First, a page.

Two weeks ago I sat in another international circle inDenmark, as part of the Transition International hubs gathering. It was wonderful to have a voice from the global south present – two women fromBraziland a man fromMexico– bringing very different perspectives from the white mainly European rest of us.
During an Open Space session I sat with a group of women talking about Inner Transition, next to a table of all men talking about Macro Change (how can we get our big systems to tip or shift?). I’ve been deeply involved in both conversations within Transition Network, and was really struck, and unsettled by this gender divide. I later went and joined the Macro Change group and afterwards realised why I find it problematic to have a group of all men talking about our models for change.
It links back to what is here in the space at Findhorn. Our system creates dynamics between social groups where one group feels less of the pain and another group feels more of it. I think it’s interesting to look at “managing unmanageable pain” as a key driver in the creation of dysfunctional dynamics of our culture. That is, at a deep level, we create structures, systems and collective habits, which are shaped by layers of pain that we believe to be overwhelming, and cannot directly express.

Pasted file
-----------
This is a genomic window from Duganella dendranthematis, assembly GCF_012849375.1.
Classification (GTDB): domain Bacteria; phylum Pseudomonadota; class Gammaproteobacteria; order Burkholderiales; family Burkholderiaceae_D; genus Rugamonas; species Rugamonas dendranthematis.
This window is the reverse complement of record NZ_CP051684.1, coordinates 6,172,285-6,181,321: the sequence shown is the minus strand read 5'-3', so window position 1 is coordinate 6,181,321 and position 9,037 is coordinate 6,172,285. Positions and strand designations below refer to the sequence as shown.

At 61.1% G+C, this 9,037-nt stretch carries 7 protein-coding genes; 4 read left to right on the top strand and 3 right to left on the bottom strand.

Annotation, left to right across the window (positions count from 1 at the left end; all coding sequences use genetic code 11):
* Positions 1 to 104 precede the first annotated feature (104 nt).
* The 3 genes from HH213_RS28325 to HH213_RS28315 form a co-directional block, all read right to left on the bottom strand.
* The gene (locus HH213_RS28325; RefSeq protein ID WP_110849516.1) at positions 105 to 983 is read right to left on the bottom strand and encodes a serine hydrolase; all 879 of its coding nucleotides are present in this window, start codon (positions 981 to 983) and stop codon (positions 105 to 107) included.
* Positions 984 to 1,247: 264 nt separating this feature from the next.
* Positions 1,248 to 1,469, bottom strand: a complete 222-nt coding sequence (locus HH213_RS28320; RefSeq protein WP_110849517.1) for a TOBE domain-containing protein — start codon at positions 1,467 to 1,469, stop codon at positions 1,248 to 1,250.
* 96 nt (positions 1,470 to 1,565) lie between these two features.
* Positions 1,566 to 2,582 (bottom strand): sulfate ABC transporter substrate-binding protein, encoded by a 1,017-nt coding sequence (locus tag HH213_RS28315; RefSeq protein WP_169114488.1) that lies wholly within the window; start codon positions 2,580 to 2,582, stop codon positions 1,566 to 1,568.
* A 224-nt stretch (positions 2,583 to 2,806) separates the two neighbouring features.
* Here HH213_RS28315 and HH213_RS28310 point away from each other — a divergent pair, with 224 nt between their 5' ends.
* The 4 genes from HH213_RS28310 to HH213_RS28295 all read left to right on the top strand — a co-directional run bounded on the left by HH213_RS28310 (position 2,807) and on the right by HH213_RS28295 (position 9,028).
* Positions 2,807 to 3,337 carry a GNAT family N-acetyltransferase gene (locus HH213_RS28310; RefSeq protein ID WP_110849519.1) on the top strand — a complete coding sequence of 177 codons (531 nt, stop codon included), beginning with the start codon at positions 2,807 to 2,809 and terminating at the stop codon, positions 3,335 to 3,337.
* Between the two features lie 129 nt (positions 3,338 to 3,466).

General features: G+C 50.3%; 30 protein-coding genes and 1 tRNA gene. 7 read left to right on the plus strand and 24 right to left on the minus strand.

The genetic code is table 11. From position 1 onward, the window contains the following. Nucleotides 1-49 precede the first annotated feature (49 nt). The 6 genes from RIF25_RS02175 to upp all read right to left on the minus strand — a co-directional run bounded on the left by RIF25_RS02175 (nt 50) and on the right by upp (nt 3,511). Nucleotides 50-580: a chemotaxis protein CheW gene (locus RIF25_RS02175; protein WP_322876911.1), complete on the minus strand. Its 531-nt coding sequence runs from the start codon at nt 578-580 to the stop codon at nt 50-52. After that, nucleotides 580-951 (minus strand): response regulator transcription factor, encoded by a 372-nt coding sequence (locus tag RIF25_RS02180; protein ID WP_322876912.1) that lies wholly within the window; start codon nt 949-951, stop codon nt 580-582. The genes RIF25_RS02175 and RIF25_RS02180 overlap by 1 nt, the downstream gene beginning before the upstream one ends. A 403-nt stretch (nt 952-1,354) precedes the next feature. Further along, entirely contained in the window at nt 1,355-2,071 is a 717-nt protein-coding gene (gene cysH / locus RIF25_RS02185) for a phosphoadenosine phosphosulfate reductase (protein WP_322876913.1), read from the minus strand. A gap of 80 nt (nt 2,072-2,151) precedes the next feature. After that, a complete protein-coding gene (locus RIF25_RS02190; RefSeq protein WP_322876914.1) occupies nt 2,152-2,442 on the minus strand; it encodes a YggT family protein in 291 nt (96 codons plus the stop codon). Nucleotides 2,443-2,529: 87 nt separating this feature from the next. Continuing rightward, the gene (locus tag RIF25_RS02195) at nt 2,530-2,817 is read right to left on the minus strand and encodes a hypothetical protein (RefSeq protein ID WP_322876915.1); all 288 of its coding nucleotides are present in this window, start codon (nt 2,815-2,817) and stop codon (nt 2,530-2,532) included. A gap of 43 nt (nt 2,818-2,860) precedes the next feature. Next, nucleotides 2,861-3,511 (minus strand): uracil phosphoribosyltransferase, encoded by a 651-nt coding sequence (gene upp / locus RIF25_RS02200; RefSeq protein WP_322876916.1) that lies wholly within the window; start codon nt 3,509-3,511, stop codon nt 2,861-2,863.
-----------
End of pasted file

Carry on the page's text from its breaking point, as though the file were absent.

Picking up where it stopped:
There are many ways we avoid feeling pain – here’s my current list (you can find most of our destructive habits somewhere here)
- Distract ourselves with busyness, entertainment, work, gambling, information;
- Numb it with drugs – prescribed, illegal, and legal – nicotine and alcohol;
- Soothe it with other addictions – shopping, sex, food, sugar, fat, travel;
- Turn it on ourselves with self-harming, self hating patterns;
- Get someone else to feel it – through power over structures, bullying, colonialism, extremes of wealth and poverty, unfair trade agreements, wars and so on.
It’s probably worth saying that these patterns are both individual and collective – most of us will use some as individuals, and we are also part of a collective culture which uses them all. I’m not going to talk about what causes the pain in this post, my intention is to name it as a major part of our current, failing story.